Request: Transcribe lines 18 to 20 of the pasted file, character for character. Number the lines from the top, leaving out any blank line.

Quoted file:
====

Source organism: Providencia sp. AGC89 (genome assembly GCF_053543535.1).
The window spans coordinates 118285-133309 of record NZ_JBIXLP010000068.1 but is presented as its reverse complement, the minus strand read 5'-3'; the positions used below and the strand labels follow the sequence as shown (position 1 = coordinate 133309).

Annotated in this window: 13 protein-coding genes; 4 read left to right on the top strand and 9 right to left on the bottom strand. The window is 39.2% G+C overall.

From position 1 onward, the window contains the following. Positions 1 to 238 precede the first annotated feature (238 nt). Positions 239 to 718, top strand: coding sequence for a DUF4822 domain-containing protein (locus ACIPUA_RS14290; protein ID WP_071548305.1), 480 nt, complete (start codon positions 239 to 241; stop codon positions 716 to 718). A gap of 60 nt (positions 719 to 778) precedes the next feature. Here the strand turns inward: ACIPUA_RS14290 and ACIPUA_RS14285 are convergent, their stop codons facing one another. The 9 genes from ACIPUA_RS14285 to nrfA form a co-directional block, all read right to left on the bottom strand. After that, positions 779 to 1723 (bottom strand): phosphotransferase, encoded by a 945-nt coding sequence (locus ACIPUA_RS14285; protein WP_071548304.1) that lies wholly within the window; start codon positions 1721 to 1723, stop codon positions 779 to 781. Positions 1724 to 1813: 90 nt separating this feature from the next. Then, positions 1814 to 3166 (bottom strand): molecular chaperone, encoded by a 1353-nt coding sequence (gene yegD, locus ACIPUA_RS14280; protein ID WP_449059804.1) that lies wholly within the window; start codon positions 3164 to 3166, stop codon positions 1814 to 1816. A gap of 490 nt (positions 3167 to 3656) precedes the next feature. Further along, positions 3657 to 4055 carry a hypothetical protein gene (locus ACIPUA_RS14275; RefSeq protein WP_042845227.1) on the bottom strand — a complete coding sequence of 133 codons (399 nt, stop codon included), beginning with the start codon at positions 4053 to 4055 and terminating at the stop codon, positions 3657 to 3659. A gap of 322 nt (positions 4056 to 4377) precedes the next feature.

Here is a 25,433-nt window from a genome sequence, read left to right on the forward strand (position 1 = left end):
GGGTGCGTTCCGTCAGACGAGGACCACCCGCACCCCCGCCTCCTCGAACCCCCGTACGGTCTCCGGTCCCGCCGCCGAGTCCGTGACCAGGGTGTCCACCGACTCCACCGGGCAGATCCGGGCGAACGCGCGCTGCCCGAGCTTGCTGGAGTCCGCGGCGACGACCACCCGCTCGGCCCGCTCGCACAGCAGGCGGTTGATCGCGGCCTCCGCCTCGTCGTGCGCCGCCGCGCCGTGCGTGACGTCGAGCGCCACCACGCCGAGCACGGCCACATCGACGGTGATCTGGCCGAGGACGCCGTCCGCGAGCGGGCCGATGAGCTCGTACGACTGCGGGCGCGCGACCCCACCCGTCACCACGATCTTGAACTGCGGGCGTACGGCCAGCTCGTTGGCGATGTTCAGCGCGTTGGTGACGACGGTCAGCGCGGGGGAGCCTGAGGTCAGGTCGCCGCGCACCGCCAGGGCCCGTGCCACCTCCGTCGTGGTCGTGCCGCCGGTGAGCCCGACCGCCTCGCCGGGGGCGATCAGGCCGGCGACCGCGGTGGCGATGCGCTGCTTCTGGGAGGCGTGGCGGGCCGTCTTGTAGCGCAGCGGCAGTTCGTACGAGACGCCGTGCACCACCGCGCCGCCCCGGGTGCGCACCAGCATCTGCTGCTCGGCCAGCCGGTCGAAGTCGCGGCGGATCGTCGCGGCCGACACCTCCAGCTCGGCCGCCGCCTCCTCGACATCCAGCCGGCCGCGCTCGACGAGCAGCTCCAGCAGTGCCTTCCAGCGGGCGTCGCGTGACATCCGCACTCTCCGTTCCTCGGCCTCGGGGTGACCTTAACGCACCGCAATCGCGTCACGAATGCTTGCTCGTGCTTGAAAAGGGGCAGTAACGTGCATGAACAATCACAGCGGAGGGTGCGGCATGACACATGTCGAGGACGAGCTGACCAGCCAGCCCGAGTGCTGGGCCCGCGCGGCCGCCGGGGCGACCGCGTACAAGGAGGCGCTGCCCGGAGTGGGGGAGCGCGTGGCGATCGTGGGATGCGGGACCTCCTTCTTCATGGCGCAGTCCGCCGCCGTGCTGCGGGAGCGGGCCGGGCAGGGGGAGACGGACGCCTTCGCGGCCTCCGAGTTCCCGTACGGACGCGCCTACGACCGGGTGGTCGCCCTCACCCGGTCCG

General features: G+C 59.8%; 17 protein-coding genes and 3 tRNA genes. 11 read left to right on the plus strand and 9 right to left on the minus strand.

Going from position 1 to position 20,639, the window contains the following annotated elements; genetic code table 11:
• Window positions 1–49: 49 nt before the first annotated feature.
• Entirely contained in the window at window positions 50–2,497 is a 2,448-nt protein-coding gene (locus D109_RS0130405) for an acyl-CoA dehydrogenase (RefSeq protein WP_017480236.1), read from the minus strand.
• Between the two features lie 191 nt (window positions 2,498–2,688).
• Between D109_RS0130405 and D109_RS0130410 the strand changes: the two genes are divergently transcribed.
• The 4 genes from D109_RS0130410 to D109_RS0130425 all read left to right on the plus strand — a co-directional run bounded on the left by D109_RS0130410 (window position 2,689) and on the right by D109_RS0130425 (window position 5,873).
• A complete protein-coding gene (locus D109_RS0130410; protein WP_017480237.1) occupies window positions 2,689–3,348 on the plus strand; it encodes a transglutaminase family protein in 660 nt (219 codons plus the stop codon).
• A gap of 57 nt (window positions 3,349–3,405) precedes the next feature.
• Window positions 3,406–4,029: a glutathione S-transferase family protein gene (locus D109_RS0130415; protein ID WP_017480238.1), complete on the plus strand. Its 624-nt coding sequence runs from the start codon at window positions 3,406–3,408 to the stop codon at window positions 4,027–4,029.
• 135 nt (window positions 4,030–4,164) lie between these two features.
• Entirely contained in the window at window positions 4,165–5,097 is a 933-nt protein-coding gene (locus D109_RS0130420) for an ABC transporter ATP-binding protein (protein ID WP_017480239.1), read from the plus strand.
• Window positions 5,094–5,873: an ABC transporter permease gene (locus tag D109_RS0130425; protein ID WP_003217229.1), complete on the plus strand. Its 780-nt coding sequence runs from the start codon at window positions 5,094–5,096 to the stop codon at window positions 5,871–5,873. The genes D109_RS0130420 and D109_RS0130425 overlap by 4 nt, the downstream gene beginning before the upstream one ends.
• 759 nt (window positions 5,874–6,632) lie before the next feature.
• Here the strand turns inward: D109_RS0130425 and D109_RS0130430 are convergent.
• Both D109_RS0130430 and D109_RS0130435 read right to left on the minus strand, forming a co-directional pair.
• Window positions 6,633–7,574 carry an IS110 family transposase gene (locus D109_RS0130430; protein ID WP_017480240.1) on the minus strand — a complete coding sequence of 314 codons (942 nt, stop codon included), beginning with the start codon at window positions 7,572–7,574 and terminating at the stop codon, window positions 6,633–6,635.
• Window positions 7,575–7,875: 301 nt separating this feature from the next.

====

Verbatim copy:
• Entirely contained in the window at window positions 4,165–5,097 is a 933-nt protein-coding gene (locus D109_RS0130420) for an ABC transporter ATP-binding protein (protein ID WP_017480239.1), read from the plus strand.
• Window positions 5,094–5,873: an ABC transporter permease gene (locus tag D109_RS0130425; protein ID WP_003217229.1), complete on the plus strand. Its 780-nt coding sequence runs from the start codon at window positions 5,094–5,096 to the stop codon at window positions 5,871–5,873. The genes D109_RS0130420 and D109_RS0130425 overlap by 4 nt, the downstream gene beginning before the upstream one ends.
• 759 nt (window positions 5,874–6,632) lie before the next feature.